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July/August 2011 Issue 195: An OSTAR winner with Moxie

Jun 22, 2011
<p>The solo sailor Phil Weld aboard his multihull racer <em>Moxie</em>.</p>

The solo sailor Phil Weld aboard his multihull racer Moxie.

Phil Weld had moxie (moxie: courage, nerve, guts). Weld’s whole life proved that over and over again and it was only fitting that the boat that took him to greater prominence should have been named Moxie. That boat, of course, was the 50-foot, Dick Newick-designed trimaran that Weld raced to victory in the 1980 OSTAR. A victory all the more impressive because Weld, at 65 years old, took three days off the previous record set by the late Alain Colas. Moxie indeed!

Weld was always ready for a challenge. It probably was in his genes. He came from a family that was as close as possible to American aristocracy. The first Weld graduated from Harvard when Massachusetts was just a colony. His grandfather was one of the largest shipowners during the 19th century owning 51 sailing ships and 10 steamers. Weld was born into a world of privilege, but by all accounts never let that get in his way. After graduating Harvard in 1936 he got into the newspaper business in Chicago. During World War II he volunteered in the infantry and joined the Special Forces that came to be known as Merrill’s Marauders. After the war, Weld, who was married in 1937, settled down. The family grew until Weld was the busy father of five children. He purchased the Gloucester Daily Times and the Daily News of Newburyport. Weld had always dabbled in small boats and he got hooked on racing multihulls.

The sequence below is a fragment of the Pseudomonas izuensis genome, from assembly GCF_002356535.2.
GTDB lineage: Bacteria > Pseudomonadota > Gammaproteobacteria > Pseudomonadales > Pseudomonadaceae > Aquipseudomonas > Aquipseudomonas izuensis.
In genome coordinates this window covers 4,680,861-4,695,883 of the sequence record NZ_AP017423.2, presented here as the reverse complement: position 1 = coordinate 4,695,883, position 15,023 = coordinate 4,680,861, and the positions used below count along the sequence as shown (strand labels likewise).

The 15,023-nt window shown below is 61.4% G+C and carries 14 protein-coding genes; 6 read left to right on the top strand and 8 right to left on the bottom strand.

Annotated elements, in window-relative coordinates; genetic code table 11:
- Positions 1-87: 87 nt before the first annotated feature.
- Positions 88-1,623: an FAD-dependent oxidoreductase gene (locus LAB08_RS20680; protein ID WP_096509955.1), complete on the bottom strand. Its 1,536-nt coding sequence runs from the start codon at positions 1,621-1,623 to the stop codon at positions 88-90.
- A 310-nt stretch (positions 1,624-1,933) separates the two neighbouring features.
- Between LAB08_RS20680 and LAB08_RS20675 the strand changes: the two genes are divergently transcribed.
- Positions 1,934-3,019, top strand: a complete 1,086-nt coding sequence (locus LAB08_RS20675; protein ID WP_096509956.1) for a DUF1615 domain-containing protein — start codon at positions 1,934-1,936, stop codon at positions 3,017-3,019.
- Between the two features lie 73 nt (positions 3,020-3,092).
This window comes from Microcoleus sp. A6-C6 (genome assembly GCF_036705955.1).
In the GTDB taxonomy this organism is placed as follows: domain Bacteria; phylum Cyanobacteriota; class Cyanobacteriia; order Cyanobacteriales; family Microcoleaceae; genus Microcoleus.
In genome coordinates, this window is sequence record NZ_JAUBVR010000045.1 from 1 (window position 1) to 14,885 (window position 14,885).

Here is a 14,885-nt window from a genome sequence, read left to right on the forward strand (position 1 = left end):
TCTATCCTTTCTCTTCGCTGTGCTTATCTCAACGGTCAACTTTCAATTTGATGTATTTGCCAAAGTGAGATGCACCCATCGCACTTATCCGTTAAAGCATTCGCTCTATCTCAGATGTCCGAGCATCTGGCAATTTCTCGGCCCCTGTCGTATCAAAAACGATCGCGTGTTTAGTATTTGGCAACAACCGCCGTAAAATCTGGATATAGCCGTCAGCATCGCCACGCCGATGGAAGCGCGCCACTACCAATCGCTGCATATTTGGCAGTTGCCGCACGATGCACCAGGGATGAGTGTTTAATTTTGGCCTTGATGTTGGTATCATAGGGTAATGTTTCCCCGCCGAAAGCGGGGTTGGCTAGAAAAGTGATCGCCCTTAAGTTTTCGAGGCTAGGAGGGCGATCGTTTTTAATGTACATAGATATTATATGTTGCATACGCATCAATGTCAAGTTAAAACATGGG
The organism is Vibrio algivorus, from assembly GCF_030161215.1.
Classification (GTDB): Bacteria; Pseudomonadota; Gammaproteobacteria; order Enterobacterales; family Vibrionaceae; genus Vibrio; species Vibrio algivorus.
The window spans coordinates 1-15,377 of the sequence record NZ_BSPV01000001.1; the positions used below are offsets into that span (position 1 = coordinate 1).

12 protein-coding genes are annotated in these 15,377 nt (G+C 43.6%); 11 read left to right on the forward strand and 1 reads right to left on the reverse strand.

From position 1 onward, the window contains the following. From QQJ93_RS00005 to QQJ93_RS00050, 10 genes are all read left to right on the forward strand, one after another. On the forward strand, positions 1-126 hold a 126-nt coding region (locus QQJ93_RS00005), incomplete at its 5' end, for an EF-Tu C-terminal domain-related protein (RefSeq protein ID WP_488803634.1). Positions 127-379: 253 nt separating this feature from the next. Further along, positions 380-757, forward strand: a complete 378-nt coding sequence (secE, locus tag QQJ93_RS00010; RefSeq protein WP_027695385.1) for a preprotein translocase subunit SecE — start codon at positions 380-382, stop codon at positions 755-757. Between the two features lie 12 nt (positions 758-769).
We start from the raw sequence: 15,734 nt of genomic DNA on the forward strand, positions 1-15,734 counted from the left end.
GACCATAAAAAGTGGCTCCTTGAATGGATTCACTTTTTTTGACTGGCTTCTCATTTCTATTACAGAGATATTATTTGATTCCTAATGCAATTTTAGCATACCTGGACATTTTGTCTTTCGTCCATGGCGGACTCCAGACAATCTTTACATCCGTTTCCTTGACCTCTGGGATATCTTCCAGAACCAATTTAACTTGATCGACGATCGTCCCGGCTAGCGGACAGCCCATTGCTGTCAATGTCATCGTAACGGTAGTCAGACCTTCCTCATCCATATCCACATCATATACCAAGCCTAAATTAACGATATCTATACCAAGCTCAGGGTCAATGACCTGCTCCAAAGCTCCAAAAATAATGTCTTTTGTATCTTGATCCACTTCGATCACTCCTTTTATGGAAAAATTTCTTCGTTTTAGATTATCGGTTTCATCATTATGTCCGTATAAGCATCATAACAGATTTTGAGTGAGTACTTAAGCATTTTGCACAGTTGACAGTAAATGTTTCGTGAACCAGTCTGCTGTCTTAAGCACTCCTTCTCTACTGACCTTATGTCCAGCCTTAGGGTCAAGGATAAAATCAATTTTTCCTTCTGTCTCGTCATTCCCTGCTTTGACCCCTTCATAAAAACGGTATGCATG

With relatively little offshore experience but plenty of well, moxie, he entered the 1972 OSTAR, racing the 44-foot trimaran Trumpeter. It was not an impressive showing. He finished 27th in 39 days, 13 hours. Colas won that race with the record-breaking time of 20 days 13 hours.

In 1976 he thought he had the winning boat in the 60-foot Dick Newick-designed trimaran Gulf Streamer. On the way to Plymouth, north of Bermuda, Gulf Streamer capsized and Weld and crew spent five days waiting for rescue. Unperturbed, he decided that he would try again for the 1980 race.

He hired Newick to build him a 50-foot trimaran that was designed to win the race. He named the boat Moxie after the soft drink company in Maine. He received no money from his sponsor.

Before the race Weld wrote that the 1980 OSTAR would be won by a multihull. “The winner will make it to Newport in 425 hours plus or minus two hours.” That meant 17 days and some change. That would take three days off the existing record. If his competitors thought it was possible they probability didn’t think Weld would do it. Weld however, understood that age could be an advantage in ocean racing, “...the accretion of wisdom can offset diminishing physical power.”

Weld wrote about Moxie and his life in a book by the same name. Weld relied on celestial navigation to find his position. He admitted to having no luck in doing star sights so he ran sun lines and found latitude using LAN.

Let’s join him out at sea on June 19 (use the 2011 Nautical Almanac). Height of eye is nine feet and his DR is 45° 50’N by 57° 30’W. We want a noon shot to find latitude. The Hs of a lower limb shot is 67° 35’.

A. What is time of LAN in GMT?
B. What is Ho?
C. What is the latitude?

Answers:
A: 15 hours, 51 minutes
B: 67° 47.7’
C: N 45° 37.7’

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